“The opera is not just for snobs”

The baritone singer Oddur Arnþór Jónsson swiftly became a household name after an ingenious performance in Don Carlo by Verdi, the 2014 autumn production of The Icelandic Opera. He now plays the title role in The Icelandic Opera’s production of Don Giovanni by Mozart which premiered recently. Stúdentablaðið‘s editor met with Oddur over a cup of coffee on a bright winter day in Harpa, where they discussed his studies, life as a singer and Don Giovanni the libertine.

Oddur Arnþór Jónsson

Oddur Arnþór Jónsson

Oddur Arnþór Jónsson undeniably bears some of the charms of a singer, well-dressed, with poise and a harmonious voice. Still, Oddur wasn‘t always determined on studying classical singing. Before he started his studies in Austria he had already graduated from The University of Reykjavík with a Bachelor’s degree in business. Oddur nonetheless felt a strong desire to continue with his singing studies, after already studying it under the guidance of Ólöf Kolbrún Harðardóttir and Alex Ashworth at The Reykjavík Academy of Singing. “I just felt the need for singing and being on stage, I had desire and longing to take my singing further. I therefore decided to go abroad and see if I would be accepted into some school there, so I applied for schools in Salzburg, Vienna and Graz in Austria. This was in 2009 and I thought that if I couldn‘t get into a school now I’d just have to quit it altogether. So that was the decision I made. Since then it’s just been one step at a time.” Oddur was accepted into Mozarteum in Salzburg where his earlier studies were valued as two years completed of his undergraduate program.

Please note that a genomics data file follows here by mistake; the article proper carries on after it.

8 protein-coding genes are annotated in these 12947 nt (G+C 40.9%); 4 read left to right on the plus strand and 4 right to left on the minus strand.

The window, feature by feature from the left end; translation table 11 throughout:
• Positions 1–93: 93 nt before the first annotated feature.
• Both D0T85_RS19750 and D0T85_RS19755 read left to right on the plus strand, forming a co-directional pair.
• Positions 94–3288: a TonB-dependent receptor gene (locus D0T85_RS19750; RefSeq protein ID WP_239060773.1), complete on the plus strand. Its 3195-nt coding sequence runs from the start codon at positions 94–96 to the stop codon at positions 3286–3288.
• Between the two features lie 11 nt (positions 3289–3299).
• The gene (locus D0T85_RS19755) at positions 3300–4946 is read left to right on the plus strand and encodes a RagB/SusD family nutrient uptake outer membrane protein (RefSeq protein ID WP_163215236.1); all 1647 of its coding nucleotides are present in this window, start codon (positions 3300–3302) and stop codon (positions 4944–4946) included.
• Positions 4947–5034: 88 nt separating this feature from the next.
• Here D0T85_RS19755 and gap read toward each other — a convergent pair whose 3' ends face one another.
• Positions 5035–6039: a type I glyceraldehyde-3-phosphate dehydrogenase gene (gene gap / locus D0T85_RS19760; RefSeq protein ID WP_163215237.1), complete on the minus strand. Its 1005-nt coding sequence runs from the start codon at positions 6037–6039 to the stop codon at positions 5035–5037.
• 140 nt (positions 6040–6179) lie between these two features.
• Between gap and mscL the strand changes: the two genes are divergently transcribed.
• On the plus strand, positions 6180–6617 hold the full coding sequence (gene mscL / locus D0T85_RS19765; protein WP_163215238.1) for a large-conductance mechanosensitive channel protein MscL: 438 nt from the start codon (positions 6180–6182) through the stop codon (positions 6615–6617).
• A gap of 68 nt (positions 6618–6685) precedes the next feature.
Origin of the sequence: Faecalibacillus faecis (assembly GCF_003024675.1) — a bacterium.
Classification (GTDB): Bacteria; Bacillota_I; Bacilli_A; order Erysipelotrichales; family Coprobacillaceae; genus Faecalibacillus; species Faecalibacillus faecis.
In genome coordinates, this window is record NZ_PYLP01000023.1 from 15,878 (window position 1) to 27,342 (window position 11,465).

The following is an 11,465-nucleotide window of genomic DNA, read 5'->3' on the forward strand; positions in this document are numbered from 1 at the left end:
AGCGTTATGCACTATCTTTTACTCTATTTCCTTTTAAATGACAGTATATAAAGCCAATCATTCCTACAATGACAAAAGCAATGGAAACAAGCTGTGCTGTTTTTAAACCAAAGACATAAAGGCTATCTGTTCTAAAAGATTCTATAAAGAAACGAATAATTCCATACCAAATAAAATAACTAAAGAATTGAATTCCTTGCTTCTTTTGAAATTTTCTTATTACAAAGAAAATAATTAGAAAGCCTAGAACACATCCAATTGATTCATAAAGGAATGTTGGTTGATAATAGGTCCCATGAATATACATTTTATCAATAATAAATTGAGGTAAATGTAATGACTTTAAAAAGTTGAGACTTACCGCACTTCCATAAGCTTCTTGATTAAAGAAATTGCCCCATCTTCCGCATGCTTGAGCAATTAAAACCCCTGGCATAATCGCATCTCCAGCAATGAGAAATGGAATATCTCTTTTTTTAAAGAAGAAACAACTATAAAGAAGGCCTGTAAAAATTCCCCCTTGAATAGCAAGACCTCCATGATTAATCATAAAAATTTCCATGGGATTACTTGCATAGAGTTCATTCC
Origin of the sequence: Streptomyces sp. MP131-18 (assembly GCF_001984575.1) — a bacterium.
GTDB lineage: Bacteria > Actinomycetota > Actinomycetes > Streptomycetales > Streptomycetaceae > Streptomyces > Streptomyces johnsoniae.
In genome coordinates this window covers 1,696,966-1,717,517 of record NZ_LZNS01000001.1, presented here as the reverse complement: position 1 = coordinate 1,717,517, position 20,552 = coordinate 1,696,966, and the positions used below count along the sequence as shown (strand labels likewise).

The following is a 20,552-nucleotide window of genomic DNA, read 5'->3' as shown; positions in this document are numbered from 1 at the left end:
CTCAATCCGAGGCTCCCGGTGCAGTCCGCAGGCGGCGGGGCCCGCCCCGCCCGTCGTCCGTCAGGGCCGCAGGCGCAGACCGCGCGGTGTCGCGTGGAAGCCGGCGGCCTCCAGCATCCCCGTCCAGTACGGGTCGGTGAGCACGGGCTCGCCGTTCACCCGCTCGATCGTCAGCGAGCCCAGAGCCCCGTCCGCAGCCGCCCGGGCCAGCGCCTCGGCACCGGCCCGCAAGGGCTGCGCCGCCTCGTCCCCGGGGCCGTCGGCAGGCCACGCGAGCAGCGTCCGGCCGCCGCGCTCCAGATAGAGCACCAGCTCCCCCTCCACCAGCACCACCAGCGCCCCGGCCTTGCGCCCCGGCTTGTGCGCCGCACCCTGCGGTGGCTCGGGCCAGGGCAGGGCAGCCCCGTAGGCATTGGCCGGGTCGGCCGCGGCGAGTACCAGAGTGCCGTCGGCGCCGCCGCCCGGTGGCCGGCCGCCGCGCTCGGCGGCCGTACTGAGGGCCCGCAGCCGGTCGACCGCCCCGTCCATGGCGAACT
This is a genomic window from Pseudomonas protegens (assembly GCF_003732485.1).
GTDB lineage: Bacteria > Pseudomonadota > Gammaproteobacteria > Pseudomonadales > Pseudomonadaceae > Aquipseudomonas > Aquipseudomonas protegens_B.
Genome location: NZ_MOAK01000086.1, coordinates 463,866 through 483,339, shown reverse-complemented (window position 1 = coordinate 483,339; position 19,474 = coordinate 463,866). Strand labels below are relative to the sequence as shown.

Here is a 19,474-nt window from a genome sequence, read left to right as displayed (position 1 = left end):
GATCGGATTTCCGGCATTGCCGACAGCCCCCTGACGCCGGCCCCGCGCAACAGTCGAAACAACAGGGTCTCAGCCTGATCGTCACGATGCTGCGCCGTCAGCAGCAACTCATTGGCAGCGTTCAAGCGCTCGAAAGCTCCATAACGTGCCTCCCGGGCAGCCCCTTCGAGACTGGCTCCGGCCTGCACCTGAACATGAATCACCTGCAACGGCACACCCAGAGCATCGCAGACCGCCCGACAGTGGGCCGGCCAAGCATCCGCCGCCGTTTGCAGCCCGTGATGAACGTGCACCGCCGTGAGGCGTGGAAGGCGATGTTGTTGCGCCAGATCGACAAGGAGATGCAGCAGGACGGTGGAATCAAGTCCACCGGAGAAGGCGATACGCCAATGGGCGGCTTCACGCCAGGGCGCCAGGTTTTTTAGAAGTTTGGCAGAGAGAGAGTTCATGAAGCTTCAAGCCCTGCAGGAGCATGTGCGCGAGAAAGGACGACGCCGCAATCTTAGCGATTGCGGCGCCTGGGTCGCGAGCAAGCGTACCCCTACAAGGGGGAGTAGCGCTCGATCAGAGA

Practices while travelling

Oddur Arnþór still lives in Austria since there’s much more work to be had for singers in continental Europe then in Iceland and also because his wife works in Salzburg. He doesn’t envision himself moving to Iceland anywhere in the near future but he still believes it is possible to make a living just with singing here at home. “Yes, it’s possible to make a living out of this here at home. If you wanted to be a professional singer in Iceland you would need to teach, sing in funerals and rely on always getting a part in opera productions. Then it maybe happens to be a production in The [Icelandic] Opera with no baritone parts and then there’s simply no project for you. Usually there are only two operas produced a year, but I’ve been lucky to have been allowed to take part in each production the last two years. But I don’t see it happening that I’ll move home.”

The life on the road not only requires time away from family and friends, it’s also a challenge to have to prepare for a role and rehearse while travelling.

Despite Oddur residing in Salzburg he’s been travelling constantly the last two years. “I think I’ve probably spent the least of my time in Salzburg out of all the places I stayed last year. I was here a lot because of The Icelandic Opera projects but I also stayed for quite some time in France, Spain and Germany.” A life of constant travel is a reality many young singers are familiar with. “If you’re in this opera business you’re either hired full-time with a particular theatre and then you’re only in that theatre, singing in maybe 5-8 roles a year, varied in size. For a beginner, that kind of work is simply very poorly payed, so you kind of have to choose if you want to be on a crappy salary in that kind of position for maybe two years in exchange for all the experience, or do as I did the last two years and travel so much. I do pretty much get the same amount of experience but you’re constantly travelling and you don’t see as much of your family as you’re used to. It’s no ordinary family life.”